Between 1668 and 1676, over 200 people in Sweden were condemned to death for witchcraft. That era of witch trials ended with the execution of Malin Matsdotter, possibly because her death was particularly horrific. Matsdotter was also known as Rumpare-Malin. Born in Sweden in 1613, she was accused of witchcraft by her daughters. They said Matsdotter kidnapped her own grandchildren and took them to a witches sabbath rite. Matsdotter denied all charges, and refused to confess to the crime. Her attitude and refusal to confess, even under torture, led to a unique sentence: she would be burned alive. Other convicted witches in Sweden were strangled or beheaded before burning. Matsdotter was executed on August 5, 1676, the same day as another convicted witch, Anna Simonsdotter Hack, nicknamed “Tysk-Annika” (German-Anna). Hack went to her punishment with humility, praying to the end. She was decapitated before the fire was ignited. Matsdotter stood firm and reiterated her innocence as she was burned alive.

Afterward, there were a few more people accused of witchcraft, but executions were stopped. Only one more “witch” was executed in Sweden, and that wasn’t until 1704. After the case of Malin Matsdotter, the accusers were more likely to be arrested instead, and some were even executed for perjury.


We don’t know what year Tituba was born, or what name she was given at birth. But she was a real person and, barring fictional characters, is America’s most famous witch. Samuel Parris brought her back to Boston from his sugar plantation in Barbados in 1680, along with two other slaves. When Parris started a family and moved to Salem Village, Tituba accompanied them. Then, after 9-year-old Betty Parris and her cousin 11-year-old Abigail Williams started exhibiting strange and unexplained behaviors, thought to be the first hint of supernatural possession, Tituba became a suspect. As a slave from the Caribbean, she was a convenient scapegoat. Once witchcraft was mentioned, the young girls accused Tituba, along with several other women of Salem, of oppressing them. Samuel Parris beat Tituba until she confessed to any and all accusations.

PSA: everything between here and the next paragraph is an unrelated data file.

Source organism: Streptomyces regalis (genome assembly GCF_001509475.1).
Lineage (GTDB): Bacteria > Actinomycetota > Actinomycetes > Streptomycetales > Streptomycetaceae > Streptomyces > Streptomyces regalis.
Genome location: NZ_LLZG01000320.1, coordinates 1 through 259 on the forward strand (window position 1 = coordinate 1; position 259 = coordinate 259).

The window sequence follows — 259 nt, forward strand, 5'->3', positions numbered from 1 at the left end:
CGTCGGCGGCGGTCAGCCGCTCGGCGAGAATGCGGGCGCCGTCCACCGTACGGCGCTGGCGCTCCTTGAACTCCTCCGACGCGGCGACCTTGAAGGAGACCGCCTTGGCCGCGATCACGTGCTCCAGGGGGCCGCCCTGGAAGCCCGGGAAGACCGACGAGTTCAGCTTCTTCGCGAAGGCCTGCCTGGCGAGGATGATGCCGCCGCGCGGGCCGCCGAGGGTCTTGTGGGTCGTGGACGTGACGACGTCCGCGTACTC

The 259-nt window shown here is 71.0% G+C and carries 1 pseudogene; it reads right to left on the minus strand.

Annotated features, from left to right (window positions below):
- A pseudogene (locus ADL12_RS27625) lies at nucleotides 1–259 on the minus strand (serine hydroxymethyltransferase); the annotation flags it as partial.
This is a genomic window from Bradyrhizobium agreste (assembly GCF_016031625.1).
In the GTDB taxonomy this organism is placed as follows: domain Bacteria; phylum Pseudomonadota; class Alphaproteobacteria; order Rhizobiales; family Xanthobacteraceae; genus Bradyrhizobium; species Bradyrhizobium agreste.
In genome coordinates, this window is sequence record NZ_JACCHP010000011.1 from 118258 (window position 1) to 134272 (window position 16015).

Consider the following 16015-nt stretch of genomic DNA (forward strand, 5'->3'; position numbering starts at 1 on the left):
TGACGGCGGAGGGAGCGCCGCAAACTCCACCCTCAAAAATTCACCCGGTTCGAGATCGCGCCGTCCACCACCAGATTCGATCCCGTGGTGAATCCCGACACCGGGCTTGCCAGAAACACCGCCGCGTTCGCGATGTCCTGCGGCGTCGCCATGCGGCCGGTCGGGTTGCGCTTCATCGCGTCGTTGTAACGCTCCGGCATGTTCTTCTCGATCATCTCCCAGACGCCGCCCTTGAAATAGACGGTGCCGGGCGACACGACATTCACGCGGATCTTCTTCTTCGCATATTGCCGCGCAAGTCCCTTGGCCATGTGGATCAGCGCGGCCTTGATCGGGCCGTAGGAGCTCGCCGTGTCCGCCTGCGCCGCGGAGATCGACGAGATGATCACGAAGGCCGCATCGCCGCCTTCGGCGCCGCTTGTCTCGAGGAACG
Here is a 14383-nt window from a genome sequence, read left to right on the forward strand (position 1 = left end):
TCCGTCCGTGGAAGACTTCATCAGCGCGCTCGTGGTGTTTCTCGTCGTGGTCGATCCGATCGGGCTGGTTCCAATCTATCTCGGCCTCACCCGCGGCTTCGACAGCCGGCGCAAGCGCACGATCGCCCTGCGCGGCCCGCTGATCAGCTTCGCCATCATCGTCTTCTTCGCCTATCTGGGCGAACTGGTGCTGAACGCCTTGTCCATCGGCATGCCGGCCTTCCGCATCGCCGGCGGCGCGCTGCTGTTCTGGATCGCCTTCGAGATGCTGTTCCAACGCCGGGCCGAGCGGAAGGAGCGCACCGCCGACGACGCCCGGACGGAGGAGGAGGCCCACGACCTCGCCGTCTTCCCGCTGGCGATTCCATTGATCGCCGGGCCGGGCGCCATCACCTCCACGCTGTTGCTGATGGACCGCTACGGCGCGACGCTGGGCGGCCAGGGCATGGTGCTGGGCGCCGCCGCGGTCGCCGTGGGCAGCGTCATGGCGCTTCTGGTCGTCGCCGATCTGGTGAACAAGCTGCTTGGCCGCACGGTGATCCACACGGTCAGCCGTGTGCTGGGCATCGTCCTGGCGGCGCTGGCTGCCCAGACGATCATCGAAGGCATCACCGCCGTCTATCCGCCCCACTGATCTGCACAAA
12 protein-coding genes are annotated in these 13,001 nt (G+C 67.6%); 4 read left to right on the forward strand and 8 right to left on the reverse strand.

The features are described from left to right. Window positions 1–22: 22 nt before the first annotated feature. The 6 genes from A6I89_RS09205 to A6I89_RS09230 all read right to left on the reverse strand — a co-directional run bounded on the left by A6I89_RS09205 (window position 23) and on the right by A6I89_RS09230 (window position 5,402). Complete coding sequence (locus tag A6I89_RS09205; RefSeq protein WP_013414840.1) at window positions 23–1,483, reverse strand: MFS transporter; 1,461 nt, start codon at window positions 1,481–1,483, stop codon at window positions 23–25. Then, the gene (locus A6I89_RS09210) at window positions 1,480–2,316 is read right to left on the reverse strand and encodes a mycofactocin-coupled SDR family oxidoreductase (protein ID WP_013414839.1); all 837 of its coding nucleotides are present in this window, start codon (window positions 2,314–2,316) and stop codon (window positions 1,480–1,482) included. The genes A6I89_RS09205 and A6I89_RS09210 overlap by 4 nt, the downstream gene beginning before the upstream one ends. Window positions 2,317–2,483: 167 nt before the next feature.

Tituba was arrested, along with Sarah Osborn and Sarah Good, on charges of witchcraft on February 29, 1692. It was the beginning of the witch hunt frenzy that gripped Salem in 1692, in which hundreds were accused of witchcraft, twenty people were executed (including Sarah Good), and five died while jailed (including Sarah Osborn). But Tituba, the only one of the three who confessed to practicing witchcraft, sat in jail until the hysteria died down. She was never brought to trial. However, she stayed in jail for 13 months because Samuel Parris refused to pay the fees for her release.


In Britain, the Witchcraft Act of 1563, under which many people were prosecuted, was replaced with the more enlightened Witchcraft Act of 1735. The later law did away with the crime of witchcraft itself and ended the era of witch hunts and executions, but replaced it with the crime of pretending to be a witch or to possess supernatural abilities. It was, in essence, a law against fraud.

Helen Duncan was a Scottish medium who traveled through Britain in the early 20th century, telling fortunes and holding séances. She conjured up “ectoplasm” in her act using special effects trickery. Authorities usually ignored such activities unless someone complained. But then World War II happened. British authorities learned that Duncan had revealed the sinking of two British ships during various séances, despite the news being censored by the government. She was arrested in January of 1944. The charge could have been treason or even espionage, but that would have been difficult to prove, especially without disclosing government secrets. Instead, Duncan was tried for witchcraft under the 1735 law. She was jailed for nine months, and by the time she was released, the war was over. The Witchcraft Act of 1735 was finally repealed in 1951.    

See also: Historic Werewolves and Historic Vampires